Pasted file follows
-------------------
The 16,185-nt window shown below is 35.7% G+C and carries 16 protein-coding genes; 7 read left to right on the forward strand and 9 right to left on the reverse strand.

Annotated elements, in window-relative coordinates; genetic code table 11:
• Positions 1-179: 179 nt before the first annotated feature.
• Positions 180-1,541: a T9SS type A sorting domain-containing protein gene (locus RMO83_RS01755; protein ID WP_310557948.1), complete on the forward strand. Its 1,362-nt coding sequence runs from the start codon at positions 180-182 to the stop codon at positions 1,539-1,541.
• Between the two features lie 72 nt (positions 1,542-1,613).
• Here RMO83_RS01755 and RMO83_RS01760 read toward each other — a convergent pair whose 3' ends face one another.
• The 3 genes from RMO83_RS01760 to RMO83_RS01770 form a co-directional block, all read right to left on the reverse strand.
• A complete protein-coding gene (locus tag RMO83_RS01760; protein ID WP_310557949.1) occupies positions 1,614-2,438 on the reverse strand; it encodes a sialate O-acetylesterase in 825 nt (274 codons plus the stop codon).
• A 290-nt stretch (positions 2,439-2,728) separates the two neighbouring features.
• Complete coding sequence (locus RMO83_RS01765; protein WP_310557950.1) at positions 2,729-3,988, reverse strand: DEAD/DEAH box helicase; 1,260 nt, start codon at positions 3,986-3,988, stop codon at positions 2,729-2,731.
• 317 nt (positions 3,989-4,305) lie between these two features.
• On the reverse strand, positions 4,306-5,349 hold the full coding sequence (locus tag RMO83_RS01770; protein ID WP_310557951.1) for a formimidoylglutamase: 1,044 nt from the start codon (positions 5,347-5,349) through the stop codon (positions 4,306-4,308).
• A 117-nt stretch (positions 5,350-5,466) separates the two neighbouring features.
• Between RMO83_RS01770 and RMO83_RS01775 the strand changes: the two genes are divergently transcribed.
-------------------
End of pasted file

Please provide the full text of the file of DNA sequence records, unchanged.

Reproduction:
The 16,185-nt window shown below is 35.7% G+C and carries 16 protein-coding genes; 7 read left to right on the forward strand and 9 right to left on the reverse strand.

Annotated elements, in window-relative coordinates; genetic code table 11:
• Positions 1-179: 179 nt before the first annotated feature.
• Positions 180-1,541: a T9SS type A sorting domain-containing protein gene (locus RMO83_RS01755; protein ID WP_310557948.1), complete on the forward strand. Its 1,362-nt coding sequence runs from the start codon at positions 180-182 to the stop codon at positions 1,539-1,541.
• Between the two features lie 72 nt (positions 1,542-1,613).
• Here RMO83_RS01755 and RMO83_RS01760 read toward each other — a convergent pair whose 3' ends face one another.
• The 3 genes from RMO83_RS01760 to RMO83_RS01770 form a co-directional block, all read right to left on the reverse strand.
• A complete protein-coding gene (locus tag RMO83_RS01760; protein ID WP_310557949.1) occupies positions 1,614-2,438 on the reverse strand; it encodes a sialate O-acetylesterase in 825 nt (274 codons plus the stop codon).
• A 290-nt stretch (positions 2,439-2,728) separates the two neighbouring features.
• Complete coding sequence (locus RMO83_RS01765; protein WP_310557950.1) at positions 2,729-3,988, reverse strand: DEAD/DEAH box helicase; 1,260 nt, start codon at positions 3,986-3,988, stop codon at positions 2,729-2,731.
• 317 nt (positions 3,989-4,305) lie between these two features.
• On the reverse strand, positions 4,306-5,349 hold the full coding sequence (locus tag RMO83_RS01770; protein ID WP_310557951.1) for a formimidoylglutamase: 1,044 nt from the start codon (positions 5,347-5,349) through the stop codon (positions 4,306-4,308).
• A 117-nt stretch (positions 5,350-5,466) separates the two neighbouring features.
• Between RMO83_RS01770 and RMO83_RS01775 the strand changes: the two genes are divergently transcribed.